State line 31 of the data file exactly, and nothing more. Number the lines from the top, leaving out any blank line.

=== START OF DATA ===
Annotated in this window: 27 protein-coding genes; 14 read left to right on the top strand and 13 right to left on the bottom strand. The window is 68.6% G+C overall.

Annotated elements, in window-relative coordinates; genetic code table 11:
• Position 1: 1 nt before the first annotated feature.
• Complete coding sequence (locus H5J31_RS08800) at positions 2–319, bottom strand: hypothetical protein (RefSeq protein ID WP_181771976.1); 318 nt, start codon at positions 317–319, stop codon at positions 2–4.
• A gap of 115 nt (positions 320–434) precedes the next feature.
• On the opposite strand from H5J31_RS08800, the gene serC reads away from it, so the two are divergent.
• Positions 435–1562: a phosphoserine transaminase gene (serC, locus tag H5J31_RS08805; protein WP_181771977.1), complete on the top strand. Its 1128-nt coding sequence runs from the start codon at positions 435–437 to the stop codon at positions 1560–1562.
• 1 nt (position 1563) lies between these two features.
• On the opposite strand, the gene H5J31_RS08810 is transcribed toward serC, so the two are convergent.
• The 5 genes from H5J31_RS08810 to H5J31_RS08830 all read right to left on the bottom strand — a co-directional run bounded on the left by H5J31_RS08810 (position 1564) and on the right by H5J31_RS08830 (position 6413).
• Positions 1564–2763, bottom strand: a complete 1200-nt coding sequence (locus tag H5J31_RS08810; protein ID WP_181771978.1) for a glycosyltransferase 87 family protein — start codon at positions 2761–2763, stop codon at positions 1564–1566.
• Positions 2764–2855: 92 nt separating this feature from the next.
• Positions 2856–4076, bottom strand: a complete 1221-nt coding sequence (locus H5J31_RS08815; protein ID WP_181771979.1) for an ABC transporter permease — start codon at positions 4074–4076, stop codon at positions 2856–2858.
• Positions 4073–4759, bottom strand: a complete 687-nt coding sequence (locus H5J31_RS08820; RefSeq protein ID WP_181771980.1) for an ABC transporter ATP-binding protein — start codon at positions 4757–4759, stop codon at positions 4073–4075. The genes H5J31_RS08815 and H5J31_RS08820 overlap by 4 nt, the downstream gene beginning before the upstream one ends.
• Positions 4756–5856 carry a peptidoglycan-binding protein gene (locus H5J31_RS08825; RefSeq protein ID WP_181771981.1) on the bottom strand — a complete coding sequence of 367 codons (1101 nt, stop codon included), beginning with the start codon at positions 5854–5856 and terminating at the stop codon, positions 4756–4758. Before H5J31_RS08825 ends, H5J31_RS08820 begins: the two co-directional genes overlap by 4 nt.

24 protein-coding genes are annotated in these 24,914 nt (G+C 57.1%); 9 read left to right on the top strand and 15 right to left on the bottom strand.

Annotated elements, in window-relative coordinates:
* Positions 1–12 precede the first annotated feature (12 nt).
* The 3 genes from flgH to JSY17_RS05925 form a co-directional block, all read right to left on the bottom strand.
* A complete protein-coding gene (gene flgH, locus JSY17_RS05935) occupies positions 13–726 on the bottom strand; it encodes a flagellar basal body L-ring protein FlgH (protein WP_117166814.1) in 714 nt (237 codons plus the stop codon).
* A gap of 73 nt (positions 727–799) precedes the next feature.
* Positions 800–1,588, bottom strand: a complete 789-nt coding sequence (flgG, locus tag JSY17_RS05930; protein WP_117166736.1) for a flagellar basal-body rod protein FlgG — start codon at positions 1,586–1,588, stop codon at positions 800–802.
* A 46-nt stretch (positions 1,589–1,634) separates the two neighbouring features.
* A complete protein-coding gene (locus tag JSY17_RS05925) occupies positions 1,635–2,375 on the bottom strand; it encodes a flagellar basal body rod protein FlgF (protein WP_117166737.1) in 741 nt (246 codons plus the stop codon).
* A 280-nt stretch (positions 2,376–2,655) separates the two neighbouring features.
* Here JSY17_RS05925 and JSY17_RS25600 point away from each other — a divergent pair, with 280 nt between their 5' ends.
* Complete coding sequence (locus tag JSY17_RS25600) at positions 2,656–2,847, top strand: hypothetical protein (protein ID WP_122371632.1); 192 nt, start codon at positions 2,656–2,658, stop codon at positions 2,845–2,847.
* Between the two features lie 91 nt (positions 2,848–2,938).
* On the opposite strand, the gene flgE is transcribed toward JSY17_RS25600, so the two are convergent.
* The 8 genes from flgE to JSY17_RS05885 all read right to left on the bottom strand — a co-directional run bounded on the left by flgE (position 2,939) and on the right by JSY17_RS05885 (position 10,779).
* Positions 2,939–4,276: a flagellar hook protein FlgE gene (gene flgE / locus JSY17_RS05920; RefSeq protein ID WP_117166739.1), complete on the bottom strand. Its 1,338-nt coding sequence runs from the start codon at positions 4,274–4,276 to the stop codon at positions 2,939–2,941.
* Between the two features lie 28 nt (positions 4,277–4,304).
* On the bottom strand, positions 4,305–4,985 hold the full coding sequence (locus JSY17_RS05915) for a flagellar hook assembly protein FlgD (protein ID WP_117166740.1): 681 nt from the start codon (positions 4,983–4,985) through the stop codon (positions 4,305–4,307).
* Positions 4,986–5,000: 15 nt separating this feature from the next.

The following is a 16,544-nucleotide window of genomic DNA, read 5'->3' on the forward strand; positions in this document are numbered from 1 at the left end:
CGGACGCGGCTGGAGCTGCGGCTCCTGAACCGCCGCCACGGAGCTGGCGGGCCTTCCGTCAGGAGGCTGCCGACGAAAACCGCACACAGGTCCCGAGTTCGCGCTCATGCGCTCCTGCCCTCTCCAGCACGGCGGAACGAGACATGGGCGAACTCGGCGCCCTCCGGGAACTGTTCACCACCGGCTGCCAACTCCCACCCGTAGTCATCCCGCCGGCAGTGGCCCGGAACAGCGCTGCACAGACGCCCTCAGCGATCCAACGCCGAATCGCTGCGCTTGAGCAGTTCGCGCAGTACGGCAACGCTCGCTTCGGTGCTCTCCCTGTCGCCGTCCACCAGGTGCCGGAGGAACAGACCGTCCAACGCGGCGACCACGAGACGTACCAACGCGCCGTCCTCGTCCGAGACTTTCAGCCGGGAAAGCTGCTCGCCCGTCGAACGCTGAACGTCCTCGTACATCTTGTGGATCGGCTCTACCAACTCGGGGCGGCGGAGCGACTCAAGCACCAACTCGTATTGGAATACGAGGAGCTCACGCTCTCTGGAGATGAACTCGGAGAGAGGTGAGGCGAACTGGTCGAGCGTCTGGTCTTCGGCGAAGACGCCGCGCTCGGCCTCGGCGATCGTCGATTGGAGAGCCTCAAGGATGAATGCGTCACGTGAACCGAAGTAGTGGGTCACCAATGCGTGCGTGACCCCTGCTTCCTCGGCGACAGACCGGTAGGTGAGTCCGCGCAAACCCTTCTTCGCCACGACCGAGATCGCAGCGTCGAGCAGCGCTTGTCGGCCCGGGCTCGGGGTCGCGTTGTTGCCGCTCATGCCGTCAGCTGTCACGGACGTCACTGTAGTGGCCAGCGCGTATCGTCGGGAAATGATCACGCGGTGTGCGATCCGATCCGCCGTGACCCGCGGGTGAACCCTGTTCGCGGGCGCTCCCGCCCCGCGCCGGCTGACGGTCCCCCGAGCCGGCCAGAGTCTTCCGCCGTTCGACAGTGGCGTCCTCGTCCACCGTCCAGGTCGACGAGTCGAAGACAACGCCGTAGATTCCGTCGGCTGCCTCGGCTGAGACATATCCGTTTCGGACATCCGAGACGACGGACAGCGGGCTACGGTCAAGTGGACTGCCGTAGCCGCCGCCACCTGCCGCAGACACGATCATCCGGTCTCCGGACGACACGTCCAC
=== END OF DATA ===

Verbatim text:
* Positions 2,939–4,276: a flagellar hook protein FlgE gene (gene flgE / locus JSY17_RS05920; RefSeq protein ID WP_117166739.1), complete on the bottom strand. Its 1,338-nt coding sequence runs from the start codon at positions 4,274–4,276 to the stop codon at positions 2,939–2,941.